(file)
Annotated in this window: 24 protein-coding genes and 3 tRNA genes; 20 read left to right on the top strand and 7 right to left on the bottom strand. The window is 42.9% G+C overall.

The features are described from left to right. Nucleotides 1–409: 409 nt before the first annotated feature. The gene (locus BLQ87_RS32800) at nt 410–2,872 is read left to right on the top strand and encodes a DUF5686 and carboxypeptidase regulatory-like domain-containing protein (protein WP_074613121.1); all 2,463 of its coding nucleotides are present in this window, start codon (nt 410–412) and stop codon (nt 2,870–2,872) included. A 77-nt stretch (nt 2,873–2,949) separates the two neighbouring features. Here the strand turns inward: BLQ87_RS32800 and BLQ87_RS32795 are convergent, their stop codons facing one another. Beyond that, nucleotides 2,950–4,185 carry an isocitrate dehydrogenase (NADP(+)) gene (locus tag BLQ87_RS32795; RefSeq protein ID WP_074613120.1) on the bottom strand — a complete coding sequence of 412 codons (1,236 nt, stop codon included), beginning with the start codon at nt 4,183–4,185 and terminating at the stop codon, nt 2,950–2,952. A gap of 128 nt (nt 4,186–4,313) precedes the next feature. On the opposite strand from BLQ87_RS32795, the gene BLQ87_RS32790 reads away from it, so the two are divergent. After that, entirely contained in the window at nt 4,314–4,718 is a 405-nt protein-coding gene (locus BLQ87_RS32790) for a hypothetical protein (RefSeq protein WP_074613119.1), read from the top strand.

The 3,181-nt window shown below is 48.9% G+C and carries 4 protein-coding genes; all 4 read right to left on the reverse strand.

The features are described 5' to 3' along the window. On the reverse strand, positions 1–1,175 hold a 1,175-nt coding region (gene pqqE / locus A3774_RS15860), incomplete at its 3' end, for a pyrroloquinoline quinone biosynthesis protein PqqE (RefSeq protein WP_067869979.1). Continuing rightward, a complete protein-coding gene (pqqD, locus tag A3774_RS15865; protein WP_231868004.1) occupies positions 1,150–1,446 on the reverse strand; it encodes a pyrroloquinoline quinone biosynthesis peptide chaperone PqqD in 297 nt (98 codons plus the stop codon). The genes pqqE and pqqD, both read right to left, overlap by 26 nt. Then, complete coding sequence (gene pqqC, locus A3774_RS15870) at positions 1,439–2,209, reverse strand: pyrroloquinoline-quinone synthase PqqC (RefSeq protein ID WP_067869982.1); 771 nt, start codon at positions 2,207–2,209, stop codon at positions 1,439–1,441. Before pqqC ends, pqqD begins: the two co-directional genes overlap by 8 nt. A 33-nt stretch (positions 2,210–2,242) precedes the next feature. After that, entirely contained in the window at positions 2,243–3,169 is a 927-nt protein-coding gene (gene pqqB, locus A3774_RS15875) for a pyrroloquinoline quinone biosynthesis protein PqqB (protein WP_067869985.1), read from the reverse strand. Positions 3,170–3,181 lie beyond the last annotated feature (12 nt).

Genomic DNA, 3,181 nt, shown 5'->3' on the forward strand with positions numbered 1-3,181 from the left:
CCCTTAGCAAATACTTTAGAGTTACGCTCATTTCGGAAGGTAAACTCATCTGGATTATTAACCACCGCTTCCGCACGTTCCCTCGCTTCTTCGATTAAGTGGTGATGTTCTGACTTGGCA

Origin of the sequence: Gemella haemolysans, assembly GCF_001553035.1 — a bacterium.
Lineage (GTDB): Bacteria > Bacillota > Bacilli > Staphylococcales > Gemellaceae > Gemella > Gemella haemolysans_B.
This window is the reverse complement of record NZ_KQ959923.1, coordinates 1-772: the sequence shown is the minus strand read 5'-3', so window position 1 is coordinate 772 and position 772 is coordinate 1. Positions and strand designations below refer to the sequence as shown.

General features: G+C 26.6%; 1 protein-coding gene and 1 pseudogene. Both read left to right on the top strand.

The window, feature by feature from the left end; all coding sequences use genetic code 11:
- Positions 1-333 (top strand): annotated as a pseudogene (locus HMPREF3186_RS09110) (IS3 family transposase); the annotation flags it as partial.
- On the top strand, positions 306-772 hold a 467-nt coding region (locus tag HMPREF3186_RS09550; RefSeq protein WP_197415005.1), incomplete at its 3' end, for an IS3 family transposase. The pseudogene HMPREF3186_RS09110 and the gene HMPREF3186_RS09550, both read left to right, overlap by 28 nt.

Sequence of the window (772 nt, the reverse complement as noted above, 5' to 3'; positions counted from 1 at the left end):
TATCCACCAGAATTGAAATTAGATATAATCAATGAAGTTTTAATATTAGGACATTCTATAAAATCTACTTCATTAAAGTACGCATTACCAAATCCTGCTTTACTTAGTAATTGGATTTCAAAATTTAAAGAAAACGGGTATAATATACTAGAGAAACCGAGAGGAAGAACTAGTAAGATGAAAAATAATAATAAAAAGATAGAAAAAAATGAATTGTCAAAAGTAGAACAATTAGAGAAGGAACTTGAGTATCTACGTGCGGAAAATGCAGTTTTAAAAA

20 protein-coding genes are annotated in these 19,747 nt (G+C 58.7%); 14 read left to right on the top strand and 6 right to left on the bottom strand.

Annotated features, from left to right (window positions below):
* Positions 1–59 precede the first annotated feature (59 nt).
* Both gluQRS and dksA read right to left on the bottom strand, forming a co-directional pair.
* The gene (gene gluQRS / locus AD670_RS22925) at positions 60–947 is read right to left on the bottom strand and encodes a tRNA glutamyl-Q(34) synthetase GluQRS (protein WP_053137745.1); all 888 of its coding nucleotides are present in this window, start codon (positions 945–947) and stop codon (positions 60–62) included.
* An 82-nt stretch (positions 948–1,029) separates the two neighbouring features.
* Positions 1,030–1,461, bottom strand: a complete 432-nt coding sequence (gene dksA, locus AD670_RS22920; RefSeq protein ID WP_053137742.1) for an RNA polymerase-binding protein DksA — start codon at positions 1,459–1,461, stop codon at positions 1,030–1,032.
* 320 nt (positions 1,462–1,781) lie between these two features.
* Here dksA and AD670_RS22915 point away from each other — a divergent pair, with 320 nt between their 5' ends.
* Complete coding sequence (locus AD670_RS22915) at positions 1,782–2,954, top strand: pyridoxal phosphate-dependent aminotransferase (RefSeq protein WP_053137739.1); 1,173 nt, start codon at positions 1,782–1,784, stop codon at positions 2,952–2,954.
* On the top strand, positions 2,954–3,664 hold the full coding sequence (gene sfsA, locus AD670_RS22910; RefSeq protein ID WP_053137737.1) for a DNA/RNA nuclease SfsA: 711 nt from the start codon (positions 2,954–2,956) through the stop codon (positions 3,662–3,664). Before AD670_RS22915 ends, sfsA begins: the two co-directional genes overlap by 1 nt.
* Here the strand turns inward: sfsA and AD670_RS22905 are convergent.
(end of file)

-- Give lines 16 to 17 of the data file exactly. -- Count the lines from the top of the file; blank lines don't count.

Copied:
20 protein-coding genes are annotated in these 19,747 nt (G+C 58.7%); 14 read left to right on the top strand and 6 right to left on the bottom strand.

Annotated features, from left to right (window positions below):